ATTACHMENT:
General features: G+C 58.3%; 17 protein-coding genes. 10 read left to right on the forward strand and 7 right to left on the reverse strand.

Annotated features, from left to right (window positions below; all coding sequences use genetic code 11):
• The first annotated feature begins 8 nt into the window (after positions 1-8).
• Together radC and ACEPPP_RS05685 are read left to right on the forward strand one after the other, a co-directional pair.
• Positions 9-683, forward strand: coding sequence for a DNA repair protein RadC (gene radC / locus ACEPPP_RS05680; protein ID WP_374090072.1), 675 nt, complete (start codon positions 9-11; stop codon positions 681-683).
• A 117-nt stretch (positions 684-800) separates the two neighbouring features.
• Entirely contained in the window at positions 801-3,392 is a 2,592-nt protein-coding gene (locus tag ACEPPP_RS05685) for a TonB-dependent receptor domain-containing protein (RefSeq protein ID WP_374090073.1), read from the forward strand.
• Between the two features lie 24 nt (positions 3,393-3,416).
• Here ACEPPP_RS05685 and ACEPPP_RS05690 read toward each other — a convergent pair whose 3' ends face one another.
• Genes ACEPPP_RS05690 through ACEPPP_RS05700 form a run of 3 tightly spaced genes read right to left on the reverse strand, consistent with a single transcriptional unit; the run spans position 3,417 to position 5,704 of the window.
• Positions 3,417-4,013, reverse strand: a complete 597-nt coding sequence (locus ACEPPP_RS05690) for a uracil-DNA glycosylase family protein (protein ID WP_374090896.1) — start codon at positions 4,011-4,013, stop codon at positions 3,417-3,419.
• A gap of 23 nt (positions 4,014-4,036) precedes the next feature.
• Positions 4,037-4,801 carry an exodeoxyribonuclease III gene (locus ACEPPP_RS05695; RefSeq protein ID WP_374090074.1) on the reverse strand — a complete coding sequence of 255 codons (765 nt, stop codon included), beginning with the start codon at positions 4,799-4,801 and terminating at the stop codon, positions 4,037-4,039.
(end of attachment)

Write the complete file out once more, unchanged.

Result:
General features: G+C 58.3%; 17 protein-coding genes. 10 read left to right on the forward strand and 7 right to left on the reverse strand.

Annotated features, from left to right (window positions below; all coding sequences use genetic code 11):
• The first annotated feature begins 8 nt into the window (after positions 1-8).
• Together radC and ACEPPP_RS05685 are read left to right on the forward strand one after the other, a co-directional pair.
• Positions 9-683, forward strand: coding sequence for a DNA repair protein RadC (gene radC / locus ACEPPP_RS05680; protein ID WP_374090072.1), 675 nt, complete (start codon positions 9-11; stop codon positions 681-683).
• A 117-nt stretch (positions 684-800) separates the two neighbouring features.
• Entirely contained in the window at positions 801-3,392 is a 2,592-nt protein-coding gene (locus tag ACEPPP_RS05685) for a TonB-dependent receptor domain-containing protein (RefSeq protein ID WP_374090073.1), read from the forward strand.
• Between the two features lie 24 nt (positions 3,393-3,416).
• Here ACEPPP_RS05685 and ACEPPP_RS05690 read toward each other — a convergent pair whose 3' ends face one another.
• Genes ACEPPP_RS05690 through ACEPPP_RS05700 form a run of 3 tightly spaced genes read right to left on the reverse strand, consistent with a single transcriptional unit; the run spans position 3,417 to position 5,704 of the window.
• Positions 3,417-4,013, reverse strand: a complete 597-nt coding sequence (locus ACEPPP_RS05690) for a uracil-DNA glycosylase family protein (protein ID WP_374090896.1) — start codon at positions 4,011-4,013, stop codon at positions 3,417-3,419.
• A gap of 23 nt (positions 4,014-4,036) precedes the next feature.
• Positions 4,037-4,801 carry an exodeoxyribonuclease III gene (locus ACEPPP_RS05695; RefSeq protein ID WP_374090074.1) on the reverse strand — a complete coding sequence of 255 codons (765 nt, stop codon included), beginning with the start codon at positions 4,799-4,801 and terminating at the stop codon, positions 4,037-4,039.